Abdul Rahim Ali
The French Revolution of 1789 opened the door wide for a series of uprisings against all European monarchies.
The revolution gave hope to peoples that democratic rule can prevail at last. It gave the go-ahead signal for the emergence of republics and constitutional monarchies in Europe.
The French Revolution raised three important slogans, ones that France continues to cherish until now, namely freedom, prosperity and equality.
However, none of those who were at the forefront of the revolution or those who inherited its great legacy had ever imagined that a series of exceptional measures would be taken in their country one day to counter a phenomenon totally foreign to this country: terrorism.
French Prime Minister Eouard Philippe has recently unveiled a series of important legal and administrative measures, which are unprecedented in the history of the fight against terrorism in France as a whole.
The measures include the creation of a new terrorism prosecutor’s office. Working in the office will be 30 investigation magistrates who will be aided by a large number of legal experts; intelligence officers; policemen, and investigation specialists.
Philippe was at the headquarters of the domestic intelligence agency at the time of declaring the new counterterrorism plan. He also declared it on the eve of the revolution anniversary. This sends a large number of inherent messages.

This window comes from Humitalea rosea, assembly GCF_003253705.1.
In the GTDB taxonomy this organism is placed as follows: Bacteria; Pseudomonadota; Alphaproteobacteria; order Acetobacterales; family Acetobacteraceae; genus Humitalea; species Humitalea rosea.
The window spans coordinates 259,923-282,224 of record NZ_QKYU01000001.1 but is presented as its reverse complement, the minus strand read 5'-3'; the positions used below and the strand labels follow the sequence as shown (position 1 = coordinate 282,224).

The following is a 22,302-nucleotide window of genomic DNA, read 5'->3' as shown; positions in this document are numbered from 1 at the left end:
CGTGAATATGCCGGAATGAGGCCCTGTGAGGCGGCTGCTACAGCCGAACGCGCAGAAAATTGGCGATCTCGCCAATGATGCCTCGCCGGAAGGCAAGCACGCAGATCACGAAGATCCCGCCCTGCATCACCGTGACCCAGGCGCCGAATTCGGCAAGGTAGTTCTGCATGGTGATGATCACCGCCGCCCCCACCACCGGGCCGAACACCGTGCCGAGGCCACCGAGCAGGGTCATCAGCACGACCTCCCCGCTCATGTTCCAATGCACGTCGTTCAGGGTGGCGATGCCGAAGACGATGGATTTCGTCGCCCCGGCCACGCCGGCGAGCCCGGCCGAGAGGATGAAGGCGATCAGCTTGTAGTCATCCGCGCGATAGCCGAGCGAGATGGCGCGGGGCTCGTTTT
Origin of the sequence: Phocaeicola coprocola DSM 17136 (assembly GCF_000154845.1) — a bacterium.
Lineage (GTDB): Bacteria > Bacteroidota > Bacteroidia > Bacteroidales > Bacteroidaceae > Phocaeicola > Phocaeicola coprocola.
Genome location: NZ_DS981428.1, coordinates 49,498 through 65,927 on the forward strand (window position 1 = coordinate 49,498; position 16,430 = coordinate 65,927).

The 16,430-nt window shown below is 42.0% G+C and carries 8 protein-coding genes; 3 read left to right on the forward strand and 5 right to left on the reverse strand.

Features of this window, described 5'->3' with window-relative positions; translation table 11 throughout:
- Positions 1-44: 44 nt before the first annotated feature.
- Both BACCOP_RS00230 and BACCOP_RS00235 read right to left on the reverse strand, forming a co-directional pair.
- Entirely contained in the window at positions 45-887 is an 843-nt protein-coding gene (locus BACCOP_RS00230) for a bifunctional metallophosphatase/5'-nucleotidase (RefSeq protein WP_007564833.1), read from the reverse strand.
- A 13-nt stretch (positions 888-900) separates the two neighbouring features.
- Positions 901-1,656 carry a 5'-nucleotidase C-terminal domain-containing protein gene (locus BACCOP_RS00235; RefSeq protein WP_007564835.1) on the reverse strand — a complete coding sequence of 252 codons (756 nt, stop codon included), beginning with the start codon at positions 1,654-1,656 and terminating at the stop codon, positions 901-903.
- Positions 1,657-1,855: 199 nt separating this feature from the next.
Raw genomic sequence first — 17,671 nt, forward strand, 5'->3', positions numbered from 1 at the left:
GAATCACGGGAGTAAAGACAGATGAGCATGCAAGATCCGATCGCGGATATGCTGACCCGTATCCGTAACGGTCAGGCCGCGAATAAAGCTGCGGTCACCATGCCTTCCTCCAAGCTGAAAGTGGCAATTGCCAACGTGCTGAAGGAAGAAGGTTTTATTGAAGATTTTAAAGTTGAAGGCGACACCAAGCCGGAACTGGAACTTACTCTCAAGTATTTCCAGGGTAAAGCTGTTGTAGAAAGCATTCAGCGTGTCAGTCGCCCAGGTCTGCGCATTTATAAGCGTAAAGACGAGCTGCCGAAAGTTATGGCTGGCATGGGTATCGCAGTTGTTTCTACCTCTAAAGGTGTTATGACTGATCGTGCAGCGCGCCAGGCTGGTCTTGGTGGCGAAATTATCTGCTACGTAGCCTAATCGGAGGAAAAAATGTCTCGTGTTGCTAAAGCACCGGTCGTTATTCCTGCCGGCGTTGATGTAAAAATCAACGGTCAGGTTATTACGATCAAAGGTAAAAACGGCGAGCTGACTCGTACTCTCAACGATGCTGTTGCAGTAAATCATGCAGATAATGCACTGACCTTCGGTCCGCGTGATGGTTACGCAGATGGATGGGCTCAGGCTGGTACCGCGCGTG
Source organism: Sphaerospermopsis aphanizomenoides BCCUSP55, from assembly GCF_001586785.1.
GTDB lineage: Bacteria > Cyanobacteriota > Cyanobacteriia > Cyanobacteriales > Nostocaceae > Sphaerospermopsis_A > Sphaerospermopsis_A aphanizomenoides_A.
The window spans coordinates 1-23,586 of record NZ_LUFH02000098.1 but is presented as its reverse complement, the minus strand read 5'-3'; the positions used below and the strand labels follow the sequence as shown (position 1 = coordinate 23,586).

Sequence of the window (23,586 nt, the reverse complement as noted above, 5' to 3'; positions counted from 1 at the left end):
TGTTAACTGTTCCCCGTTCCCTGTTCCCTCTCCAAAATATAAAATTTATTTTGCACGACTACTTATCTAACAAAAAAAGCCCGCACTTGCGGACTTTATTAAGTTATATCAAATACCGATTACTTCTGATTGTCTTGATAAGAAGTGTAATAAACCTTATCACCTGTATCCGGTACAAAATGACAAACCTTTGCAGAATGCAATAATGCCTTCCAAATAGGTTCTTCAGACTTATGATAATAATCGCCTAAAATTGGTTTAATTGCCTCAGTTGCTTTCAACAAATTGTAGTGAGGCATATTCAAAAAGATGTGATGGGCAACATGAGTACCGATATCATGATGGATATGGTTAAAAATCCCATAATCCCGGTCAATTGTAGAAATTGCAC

He said the new prosecutor’s office would investigate war crimes and crimes against humanity.
It will also be responsible, he said, for investigating acts that jeopardize France’s national security and the leaking of military and state secrets.
This, in fact, puts the French press in big trouble.
Together with the aforementioned measures, the French Prime Minister said, a new agency would be established to apply penalties in terrorism-related crimes, penalties hampered by the current French law. This will bring about swift justice.
Most outstanding among the new measures still was the decision of the French premier to create a new unit responsible for the surveillance of, not only terrorists who had already served their prison terms, but also all suspicious Islamist radicals.
This is a precautionary measure impeded for long by French laws.
The measures, at the same time, included eight other secret ones. These eight measures were not announced to protect French national security. They are not expected to be debated by the French parliament either.
The question now is: What will the reaction of the so-called human rights advocates be like if the Egyptian government takes similar measures?